(This is an extract from the book “The Beginning of Hindu Culture as World Power (AD 300- 600)” authored by Benoy Kumar Sarkar in 1916. Benoy Kumar Sarkar was a social scientist, professor, and nationalist. He founded several institutes in Calcutta, including the Bengali Institute of Sociology, Bengali Asia Academy, Bengali Dante Society, and Bengali Institute of American Culture. Sarkar wrote in five languages, his native Bengali, English, German, French and Italian, publishing a large volume of work on a variety of topics, including 53 books and booklets in English alone. He even authored a piece about Hindu Rashtra in Syama Prasad Mookerjee’s Bangabani)
The Hindus of the fourth, fifth and sixth centuries were not living in “splendid isolation,” as it has been the fashion to suppose that the Asiatic have ever done. As in previous ages, so under the Guptas they kept up cultivating the “world-sense.”
In the first place, it must be remembered that India alone is a world by herself the whole of Europe minus Russia. Therefore, for the Hindus to be able to develop the “India-sense” in pre-Steam days must be regarded as an expression of internationalism of high order. Considered territorially, and also in terms of population, the world-sense of the Roman Emperors was not greater than that of the Hindu Imperialists.
The internationalism of the Hindus was extra-Indian too. It is well-known that the world of Kalidasa’s poetry includes the whole of India and also the Indian borderland and Persia. The fact that with the fifth century, augmented the stream of traffic between India and China both by land and sea is itself an indication of the “Asia-sense” they had been developing. It may be said that the Mauryas had cultivated mainly the relations with West-Asia, the Kushans had opened up the Central-Asian regions, and the Guptas developed the Far Eastern intercourse. The Hindus could now think not only in terms of India but of the entire Asia.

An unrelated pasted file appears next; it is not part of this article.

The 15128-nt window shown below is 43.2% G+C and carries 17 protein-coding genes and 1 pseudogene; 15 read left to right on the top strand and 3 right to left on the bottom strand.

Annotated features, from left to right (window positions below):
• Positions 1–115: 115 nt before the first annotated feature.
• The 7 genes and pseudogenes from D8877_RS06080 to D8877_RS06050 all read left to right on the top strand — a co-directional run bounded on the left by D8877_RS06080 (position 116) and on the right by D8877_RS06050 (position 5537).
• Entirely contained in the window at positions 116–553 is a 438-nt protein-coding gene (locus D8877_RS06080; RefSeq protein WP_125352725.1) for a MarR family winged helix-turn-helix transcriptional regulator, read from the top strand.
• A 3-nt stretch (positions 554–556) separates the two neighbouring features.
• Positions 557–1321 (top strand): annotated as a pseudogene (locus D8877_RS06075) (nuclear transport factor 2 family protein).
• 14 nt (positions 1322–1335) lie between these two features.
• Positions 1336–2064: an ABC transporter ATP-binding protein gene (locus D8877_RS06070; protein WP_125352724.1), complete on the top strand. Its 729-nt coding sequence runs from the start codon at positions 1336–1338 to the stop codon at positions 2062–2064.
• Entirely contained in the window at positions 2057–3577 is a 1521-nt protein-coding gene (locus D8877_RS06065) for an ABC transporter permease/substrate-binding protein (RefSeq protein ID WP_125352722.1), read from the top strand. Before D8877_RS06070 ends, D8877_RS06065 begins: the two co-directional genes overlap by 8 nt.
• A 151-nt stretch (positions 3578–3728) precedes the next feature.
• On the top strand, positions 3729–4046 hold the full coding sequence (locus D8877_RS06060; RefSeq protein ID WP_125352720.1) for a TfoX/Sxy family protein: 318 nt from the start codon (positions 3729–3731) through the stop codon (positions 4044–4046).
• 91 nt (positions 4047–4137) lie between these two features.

The larger world beyond Asia was also to a certain extent within the purview of the Hindus. Ever since Alexander’s opening up of the West-Asian route, the Hindus had kept touch with the “barbarians.” About the first century A.D. Hindu trade with the Roman Empire was not a negligible item of international commerce. The Periplus of the Erythraean Sea (c A.D. 100) is a document of that Indo-Roman intercourse. Both the Kushans in the North and the Andhra Monarchs in the South were interested in Rome.
In the Imperial Gazetteer of India (India, Vol. II.) Sewell describes the foreign trade of the Hindus under the South Indian Andhras (B.C. 200 A.D. 250): “The Andhra period seems to have been one of considerable prosperity. There was trade both overland and by sea, with Western Asia, Greece, Rome, and Egypt, as well as with China and the East. Embassies are said to have been sent from South India to Rome. Indian elephants were used for Syrian warfare. Pliny mentions the vast quantities of species that found its way every year from Rome to India and in this he is confirmed by the author of the Periplus. Roman coins have been found in profusion in the peninsula, and especially in the south. In A.D. 68 a number of Jews, fleeing from Roman persecution, seem to have taken refuge among the friendly coast people of South India and to have settled in Malabar.”